Drink up … the importance of good hydration


Drink up … the importance of good hydration.jpg

With the warmer days of spring upon us and summer just around the corner (yay!), we’re turning our attention to the importance of hydration. 60% of the human body is water and studies have shown that being even 1% dehydrated can negatively affect cognitive performance. Poor hydration can cause headaches, fatigue, low blood pressure, slowed reaction time, cramps, skin problems, irritability and it can affect how well you sleep. So we’ve put together some tips to ensure that you stay well-hydrated.

First things first, how much should you be drinking? Conventional wisdom is that adults need 6 to 8 glasses (1.5 to 2 litres) of fluid per day for adequate hydration. Children aged between 4 and 8 should drink around 1.2 litres per day. Kids under 4 need less but you should keep drinks available and encourage them to sip regularly, especially in warm weather or when they are very active.

If you struggle to drink enough because you find plain water boring, we have some good news; all drinks (apart from alcohol) count towards your daily fluid intake. To make water more interesting try adding fruit slices, herbs, frozen berries, citrus or cucumber for an infused water. Leaving fruit and herbs to infuse in water gives it a delicious flavour and is super-easy to do. Add fruit or herbs to a jug and top with plain water and refrigerate. You can even make an infusion straight in your drink bottle. Infused water will need 3 to 4 hours in the fridge to develop the flavour, or if you prefer a stronger flavour leave it in the fridge overnight. You can also try adding whole spices, like cinnamon sticks to water for a real depth of flavour. If your children are fussy about drinking water, try gently mashing some raspberries and adding to a jug of water. Leave it overnight in the fridge and the next day you’ll have a deep pink drink that the kids will love.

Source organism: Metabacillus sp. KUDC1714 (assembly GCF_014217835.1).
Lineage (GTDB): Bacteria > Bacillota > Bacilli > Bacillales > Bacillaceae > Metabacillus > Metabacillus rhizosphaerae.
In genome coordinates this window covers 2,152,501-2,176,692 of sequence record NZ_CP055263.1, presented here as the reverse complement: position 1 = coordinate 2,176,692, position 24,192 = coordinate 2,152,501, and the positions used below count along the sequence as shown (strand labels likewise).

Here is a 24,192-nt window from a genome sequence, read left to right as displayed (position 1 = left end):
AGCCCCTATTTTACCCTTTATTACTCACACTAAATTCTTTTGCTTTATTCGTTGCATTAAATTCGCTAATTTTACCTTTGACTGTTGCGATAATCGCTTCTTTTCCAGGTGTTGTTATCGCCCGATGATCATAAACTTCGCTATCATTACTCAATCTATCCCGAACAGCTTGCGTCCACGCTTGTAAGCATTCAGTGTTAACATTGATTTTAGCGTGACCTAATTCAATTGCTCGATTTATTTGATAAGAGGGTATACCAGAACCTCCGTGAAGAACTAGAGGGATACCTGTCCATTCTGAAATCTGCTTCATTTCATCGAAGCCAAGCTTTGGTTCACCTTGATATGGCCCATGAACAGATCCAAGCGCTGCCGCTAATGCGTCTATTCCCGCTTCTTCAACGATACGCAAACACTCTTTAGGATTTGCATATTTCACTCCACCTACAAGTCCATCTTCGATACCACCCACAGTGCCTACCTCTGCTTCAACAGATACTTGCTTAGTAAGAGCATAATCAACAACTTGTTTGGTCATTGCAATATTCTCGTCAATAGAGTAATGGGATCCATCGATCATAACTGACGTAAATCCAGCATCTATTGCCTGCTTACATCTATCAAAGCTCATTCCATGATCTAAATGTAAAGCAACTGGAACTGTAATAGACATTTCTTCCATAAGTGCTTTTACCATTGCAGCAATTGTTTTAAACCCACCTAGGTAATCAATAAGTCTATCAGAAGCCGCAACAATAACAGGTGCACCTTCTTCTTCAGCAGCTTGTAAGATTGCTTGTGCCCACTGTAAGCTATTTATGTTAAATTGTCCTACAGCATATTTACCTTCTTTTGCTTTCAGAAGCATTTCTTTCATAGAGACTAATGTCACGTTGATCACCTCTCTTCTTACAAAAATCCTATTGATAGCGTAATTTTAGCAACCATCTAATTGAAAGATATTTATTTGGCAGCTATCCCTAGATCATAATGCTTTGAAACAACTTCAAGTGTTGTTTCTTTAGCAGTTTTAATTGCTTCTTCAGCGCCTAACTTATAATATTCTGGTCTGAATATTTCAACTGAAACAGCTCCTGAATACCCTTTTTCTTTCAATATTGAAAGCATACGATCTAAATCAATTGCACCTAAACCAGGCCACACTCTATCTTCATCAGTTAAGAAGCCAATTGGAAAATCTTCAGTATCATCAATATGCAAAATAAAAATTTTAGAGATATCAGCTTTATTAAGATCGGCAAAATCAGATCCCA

A word of caution for tea and coffee lovers – although both do contribute to your fluid intake, they do contain caffeine which acts as a diuretic meaning that they are less effective at hydrating you. And if you have kids, monitor their intake of fruit juice as too much can cause tooth decay. Children should have a maximum of 150 ml of fruit juice per day as part of their fluid intake.

Sometimes people don’t drink enough because they get busy and simply forget to drink. If this is you, try taking a reusable water bottle with you everywhere so that you can sip throughout the day. Also get into the habit of having a glass of water every time you eat. Remember too that eating fruit and vegetables is another way to increase your fluid intake as their high-water content contributes to your daily fluid intake.

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